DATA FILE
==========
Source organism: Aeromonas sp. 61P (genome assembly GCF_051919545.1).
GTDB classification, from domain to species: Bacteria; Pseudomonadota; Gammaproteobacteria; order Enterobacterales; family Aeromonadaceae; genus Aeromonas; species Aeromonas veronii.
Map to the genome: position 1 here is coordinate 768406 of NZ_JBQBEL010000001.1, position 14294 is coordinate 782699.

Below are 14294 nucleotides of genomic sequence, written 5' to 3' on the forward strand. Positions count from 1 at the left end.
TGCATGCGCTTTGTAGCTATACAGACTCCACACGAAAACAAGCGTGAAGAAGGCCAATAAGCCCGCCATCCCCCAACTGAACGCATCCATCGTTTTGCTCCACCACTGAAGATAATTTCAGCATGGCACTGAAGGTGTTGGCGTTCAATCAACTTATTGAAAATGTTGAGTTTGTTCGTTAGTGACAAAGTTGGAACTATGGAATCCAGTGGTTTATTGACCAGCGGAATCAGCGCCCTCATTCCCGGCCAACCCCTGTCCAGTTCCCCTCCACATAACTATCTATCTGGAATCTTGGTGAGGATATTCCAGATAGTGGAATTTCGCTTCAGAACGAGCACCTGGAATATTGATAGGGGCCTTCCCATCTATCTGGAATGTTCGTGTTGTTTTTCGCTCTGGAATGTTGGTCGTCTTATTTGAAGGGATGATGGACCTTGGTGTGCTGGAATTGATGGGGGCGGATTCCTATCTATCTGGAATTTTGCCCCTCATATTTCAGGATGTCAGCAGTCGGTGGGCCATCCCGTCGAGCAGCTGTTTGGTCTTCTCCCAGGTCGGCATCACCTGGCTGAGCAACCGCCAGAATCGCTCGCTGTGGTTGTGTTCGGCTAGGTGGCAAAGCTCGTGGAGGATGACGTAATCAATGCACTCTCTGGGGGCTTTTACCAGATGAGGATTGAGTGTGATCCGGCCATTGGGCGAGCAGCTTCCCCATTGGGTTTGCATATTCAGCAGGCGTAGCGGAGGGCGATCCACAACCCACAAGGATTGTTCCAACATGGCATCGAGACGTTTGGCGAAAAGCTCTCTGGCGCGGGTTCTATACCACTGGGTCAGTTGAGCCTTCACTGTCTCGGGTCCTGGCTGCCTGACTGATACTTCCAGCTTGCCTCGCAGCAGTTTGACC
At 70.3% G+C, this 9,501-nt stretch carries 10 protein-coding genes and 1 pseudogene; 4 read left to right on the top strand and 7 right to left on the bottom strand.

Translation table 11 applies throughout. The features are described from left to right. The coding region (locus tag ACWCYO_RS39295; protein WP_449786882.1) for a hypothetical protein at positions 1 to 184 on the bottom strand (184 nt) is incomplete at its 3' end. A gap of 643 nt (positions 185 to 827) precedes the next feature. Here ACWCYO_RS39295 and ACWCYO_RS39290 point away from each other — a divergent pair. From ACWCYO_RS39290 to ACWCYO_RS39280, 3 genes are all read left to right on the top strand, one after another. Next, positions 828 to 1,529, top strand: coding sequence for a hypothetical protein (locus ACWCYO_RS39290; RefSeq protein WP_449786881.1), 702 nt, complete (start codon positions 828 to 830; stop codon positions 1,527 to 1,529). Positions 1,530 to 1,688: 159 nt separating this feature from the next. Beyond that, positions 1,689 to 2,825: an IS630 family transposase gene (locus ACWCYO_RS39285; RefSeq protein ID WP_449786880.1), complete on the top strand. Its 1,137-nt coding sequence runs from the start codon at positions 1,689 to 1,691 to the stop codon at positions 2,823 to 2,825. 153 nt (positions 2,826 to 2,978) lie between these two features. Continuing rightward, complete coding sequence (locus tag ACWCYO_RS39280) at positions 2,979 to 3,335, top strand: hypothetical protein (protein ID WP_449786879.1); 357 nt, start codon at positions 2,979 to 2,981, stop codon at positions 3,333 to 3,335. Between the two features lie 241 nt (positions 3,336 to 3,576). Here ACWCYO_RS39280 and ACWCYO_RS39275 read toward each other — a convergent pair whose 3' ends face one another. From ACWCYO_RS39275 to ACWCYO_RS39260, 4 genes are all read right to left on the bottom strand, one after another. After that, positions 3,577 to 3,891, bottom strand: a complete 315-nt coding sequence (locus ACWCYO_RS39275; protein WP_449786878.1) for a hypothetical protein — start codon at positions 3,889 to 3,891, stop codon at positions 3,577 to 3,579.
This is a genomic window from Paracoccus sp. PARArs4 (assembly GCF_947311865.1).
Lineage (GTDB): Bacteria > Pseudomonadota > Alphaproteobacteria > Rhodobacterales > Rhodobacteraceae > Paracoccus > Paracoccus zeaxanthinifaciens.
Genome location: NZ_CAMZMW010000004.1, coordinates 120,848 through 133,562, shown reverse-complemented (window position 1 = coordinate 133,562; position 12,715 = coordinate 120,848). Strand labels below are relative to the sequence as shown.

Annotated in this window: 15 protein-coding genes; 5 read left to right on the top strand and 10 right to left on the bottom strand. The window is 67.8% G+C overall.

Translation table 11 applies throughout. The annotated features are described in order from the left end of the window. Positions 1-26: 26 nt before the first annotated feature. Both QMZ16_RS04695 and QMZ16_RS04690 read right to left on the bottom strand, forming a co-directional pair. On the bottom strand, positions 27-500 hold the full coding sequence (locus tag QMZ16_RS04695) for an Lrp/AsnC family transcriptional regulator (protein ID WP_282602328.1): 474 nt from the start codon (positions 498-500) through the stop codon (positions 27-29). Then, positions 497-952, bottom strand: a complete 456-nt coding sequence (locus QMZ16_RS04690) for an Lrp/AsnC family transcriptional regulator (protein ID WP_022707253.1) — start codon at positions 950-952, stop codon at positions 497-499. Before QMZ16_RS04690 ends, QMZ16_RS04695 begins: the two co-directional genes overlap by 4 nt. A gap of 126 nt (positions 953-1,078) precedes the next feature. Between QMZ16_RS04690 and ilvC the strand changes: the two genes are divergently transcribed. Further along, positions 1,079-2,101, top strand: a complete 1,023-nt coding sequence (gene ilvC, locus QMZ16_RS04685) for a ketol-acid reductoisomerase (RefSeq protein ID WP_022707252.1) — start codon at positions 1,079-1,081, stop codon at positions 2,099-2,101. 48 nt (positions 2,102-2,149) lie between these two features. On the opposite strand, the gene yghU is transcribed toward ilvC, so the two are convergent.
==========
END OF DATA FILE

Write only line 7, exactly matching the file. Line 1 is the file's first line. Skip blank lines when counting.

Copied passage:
Translation table 11 applies throughout. The features are described from left to right. The coding region (locus tag ACWCYO_RS39295; protein WP_449786882.1) for a hypothetical protein at positions 1 to 184 on the bottom strand (184 nt) is incomplete at its 3' end. A gap of 643 nt (positions 185 to 827) precedes the next feature. Here ACWCYO_RS39295 and ACWCYO_RS39290 point away from each other — a divergent pair. From ACWCYO_RS39290 to ACWCYO_RS39280, 3 genes are all read left to right on the top strand, one after another. Next, positions 828 to 1,529, top strand: coding sequence for a hypothetical protein (locus ACWCYO_RS39290; RefSeq protein WP_449786881.1), 702 nt, complete (start codon positions 828 to 830; stop codon positions 1,527 to 1,529). Positions 1,530 to 1,688: 159 nt separating this feature from the next. Beyond that, positions 1,689 to 2,825: an IS630 family transposase gene (locus ACWCYO_RS39285; RefSeq protein ID WP_449786880.1), complete on the top strand. Its 1,137-nt coding sequence runs from the start codon at positions 1,689 to 1,691 to the stop codon at positions 2,823 to 2,825. 153 nt (positions 2,826 to 2,978) lie between these two features. Continuing rightward, complete coding sequence (locus tag ACWCYO_RS39280) at positions 2,979 to 3,335, top strand: hypothetical protein (protein ID WP_449786879.1); 357 nt, start codon at positions 2,979 to 2,981, stop codon at positions 3,333 to 3,335. Between the two features lie 241 nt (positions 3,336 to 3,576). Here ACWCYO_RS39280 and ACWCYO_RS39275 read toward each other — a convergent pair whose 3' ends face one another. From ACWCYO_RS39275 to ACWCYO_RS39260, 4 genes are all read right to left on the bottom strand, one after another. After that, positions 3,577 to 3,891, bottom strand: a complete 315-nt coding sequence (locus ACWCYO_RS39275; protein WP_449786878.1) for a hypothetical protein — start codon at positions 3,889 to 3,891, stop codon at positions 3,577 to 3,579.